<'Gluer'. While still clamped together, the book block is carried to the gluing station, where applicator wheels force the adhesive onto the spine, a back spinner metering the thickness of the adhesive (which is usually about 0.020 inch). Often, multiple glue pots are used to apply separate layers of different adhesives. Paperback books, for example, have one layer of a low-viscosity hot-melt adhesive applied to bind the pages together, while a layer of a high-viscosity hot-melt adhesive is used to adhere the book block to the cover. Thicker publications, such as metropolitan telephone books or heavy catalogs, use three different types of adhesives.>

Note that the adhesive requirements for binding the text sheets together can be addressed separately from the requirements of adhering the cover to the block of text sheets.

Al
 
Vinny, all the discussion is very interesting, but in fact you got the answer you needed from Jotterpinky in answer 2. We trim 99% of the output from our 2 perfect binders (1 EVA, 1 PUR) on an automated 3K trimmer, but there are always some odd sizes that need finishing on one of the guillotines. Make a pad up of several sheets of grey board a bit smaller than your finished size and place that on top of the book to be trimmed making absolutely certain the spine is not covered. That takes care of not creasing the spine, but make sure your pad is thick enough. Then always remember to trim the block from the spine towards the open edge as Jotterpinky says. I get tired of saying this, but make sure your guilly blades are sharp (ours are replaced / reground weekly). Ever so many issues come down to blunt blades in the end.

Is it me, or does that PrintWiki article seem like it's written by somebody with not much experience of a 21st century bindery?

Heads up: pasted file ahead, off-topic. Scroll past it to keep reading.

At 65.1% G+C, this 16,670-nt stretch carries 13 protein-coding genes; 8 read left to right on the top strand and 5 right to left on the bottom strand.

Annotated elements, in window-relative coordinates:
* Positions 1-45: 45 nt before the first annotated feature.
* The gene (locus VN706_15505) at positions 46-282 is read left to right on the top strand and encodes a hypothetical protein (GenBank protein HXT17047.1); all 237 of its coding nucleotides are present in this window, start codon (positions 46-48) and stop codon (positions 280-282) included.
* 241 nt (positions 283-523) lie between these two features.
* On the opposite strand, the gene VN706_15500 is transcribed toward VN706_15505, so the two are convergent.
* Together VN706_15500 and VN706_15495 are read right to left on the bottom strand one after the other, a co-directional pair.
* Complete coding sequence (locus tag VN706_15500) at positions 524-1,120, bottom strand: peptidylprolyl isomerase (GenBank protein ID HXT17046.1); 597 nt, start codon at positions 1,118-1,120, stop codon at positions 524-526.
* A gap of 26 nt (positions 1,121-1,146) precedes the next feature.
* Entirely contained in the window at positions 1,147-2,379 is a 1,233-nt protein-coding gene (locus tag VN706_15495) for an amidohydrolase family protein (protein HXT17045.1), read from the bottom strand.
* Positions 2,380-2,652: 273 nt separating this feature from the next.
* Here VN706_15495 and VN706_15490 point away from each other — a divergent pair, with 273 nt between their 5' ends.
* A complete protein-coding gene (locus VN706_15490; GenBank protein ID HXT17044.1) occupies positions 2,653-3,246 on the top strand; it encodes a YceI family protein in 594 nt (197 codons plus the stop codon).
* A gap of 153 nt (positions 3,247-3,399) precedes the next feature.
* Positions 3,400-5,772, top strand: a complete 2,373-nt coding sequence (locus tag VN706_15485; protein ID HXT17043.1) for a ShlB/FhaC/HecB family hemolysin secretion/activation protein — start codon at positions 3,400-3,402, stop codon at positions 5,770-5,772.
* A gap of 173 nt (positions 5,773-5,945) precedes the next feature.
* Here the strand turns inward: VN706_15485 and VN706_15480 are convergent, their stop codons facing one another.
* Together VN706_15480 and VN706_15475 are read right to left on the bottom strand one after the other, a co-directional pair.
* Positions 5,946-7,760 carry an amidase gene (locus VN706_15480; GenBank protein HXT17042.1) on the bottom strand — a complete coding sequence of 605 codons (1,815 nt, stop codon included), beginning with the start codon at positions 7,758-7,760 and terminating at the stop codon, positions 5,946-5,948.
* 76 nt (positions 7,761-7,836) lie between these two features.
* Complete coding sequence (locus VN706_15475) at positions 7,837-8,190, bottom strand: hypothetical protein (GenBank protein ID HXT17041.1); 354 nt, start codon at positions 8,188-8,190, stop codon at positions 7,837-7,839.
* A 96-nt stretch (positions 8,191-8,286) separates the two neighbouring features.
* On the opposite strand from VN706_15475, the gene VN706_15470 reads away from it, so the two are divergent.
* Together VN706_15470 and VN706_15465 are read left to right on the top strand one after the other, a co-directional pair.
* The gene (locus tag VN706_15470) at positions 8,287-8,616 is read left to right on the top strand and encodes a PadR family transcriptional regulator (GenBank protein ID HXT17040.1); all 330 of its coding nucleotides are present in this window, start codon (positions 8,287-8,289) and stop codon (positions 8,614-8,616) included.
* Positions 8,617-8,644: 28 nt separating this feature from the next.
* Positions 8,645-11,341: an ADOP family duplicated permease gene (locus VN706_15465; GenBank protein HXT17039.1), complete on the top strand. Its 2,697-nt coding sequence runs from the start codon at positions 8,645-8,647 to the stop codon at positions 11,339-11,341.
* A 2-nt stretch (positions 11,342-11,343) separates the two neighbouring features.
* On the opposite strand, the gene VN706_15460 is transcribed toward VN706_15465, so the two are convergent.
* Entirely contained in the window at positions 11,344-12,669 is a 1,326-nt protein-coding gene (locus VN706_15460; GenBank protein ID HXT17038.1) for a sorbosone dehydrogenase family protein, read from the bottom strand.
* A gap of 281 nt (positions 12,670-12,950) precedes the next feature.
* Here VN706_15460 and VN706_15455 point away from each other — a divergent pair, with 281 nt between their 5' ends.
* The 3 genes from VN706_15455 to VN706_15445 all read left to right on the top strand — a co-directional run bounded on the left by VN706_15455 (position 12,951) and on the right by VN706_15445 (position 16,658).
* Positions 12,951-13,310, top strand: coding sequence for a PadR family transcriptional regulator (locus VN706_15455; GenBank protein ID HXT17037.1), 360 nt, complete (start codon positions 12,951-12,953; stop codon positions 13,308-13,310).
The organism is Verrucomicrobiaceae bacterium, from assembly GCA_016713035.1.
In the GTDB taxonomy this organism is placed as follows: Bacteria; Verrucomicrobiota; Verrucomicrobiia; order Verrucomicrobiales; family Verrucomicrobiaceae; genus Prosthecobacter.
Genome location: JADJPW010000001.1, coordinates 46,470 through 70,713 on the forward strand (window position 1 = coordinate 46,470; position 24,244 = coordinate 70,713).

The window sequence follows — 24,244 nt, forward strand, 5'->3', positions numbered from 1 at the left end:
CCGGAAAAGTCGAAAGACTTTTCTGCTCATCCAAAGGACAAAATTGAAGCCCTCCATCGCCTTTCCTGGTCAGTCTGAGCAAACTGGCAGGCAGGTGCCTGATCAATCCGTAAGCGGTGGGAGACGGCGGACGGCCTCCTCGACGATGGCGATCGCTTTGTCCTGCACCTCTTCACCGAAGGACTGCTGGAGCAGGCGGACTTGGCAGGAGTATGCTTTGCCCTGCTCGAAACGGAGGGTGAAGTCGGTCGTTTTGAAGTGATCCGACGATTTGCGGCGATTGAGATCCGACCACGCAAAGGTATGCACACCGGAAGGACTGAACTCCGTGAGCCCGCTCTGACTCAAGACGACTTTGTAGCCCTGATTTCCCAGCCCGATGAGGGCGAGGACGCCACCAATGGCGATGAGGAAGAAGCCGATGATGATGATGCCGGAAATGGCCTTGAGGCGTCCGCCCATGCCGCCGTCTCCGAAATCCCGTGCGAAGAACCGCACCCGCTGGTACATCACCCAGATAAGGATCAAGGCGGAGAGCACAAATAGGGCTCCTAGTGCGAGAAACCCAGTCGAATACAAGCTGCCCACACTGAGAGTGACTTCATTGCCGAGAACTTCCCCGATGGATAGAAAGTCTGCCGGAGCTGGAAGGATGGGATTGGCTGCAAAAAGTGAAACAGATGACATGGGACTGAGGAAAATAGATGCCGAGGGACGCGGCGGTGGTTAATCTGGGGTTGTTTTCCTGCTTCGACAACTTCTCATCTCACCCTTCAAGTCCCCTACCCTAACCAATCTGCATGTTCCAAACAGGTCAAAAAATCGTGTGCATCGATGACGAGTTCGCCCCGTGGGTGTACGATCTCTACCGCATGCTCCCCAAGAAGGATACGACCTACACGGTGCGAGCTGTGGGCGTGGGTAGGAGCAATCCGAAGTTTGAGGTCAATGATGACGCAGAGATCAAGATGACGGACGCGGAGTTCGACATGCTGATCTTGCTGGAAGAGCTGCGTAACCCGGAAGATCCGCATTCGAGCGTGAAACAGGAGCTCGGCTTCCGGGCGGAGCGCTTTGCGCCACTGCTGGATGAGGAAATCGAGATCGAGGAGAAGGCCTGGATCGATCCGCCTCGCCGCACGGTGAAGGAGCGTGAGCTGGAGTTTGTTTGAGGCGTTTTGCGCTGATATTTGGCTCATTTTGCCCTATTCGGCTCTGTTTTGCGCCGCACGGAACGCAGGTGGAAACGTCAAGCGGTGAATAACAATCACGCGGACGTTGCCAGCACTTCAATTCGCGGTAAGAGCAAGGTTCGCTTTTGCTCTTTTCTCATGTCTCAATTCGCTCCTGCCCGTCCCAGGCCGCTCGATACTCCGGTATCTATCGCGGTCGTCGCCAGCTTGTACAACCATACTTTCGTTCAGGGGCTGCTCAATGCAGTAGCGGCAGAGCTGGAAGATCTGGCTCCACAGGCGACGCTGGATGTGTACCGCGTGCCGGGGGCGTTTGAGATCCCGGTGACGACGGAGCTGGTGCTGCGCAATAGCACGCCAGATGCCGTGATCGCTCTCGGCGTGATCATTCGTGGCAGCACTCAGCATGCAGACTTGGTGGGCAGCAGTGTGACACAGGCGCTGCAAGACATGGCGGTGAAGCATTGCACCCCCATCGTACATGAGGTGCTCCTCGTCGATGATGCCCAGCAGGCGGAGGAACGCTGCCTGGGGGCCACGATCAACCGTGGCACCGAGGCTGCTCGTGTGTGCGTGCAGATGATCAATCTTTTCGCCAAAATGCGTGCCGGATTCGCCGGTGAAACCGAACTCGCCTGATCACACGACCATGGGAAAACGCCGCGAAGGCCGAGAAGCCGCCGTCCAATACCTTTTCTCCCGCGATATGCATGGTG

Have you read many Wikipedia articles? They are often written by more than one person. I actually found many parts of it informative.

Al
 
Can you suggest ways of fixing the problem at the cause, rather than at the symptom? That is, at the binding event, rather than at the cutting event.

Al
 
Vinny, all the discussion is very interesting, but in fact you got the answer you needed from Jotterpinky in answer 2. We trim 99% of the output from our 2 perfect binders (1 EVA, 1 PUR) on an automated 3K trimmer, but there are always some odd sizes that need finishing on one of the guillotines. Make a pad up of several sheets of grey board a bit smaller than your finished size and place that on top of the book to be trimmed making absolutely certain the spine is not covered. That takes care of not creasing the spine, but make sure your pad is thick enough. Then always remember to trim the block from the spine towards the open edge as Jotterpinky says. I get tired of saying this, but make sure your guilly blades are sharp (ours are replaced / reground weekly). Ever so many issues come down to blunt blades in the end.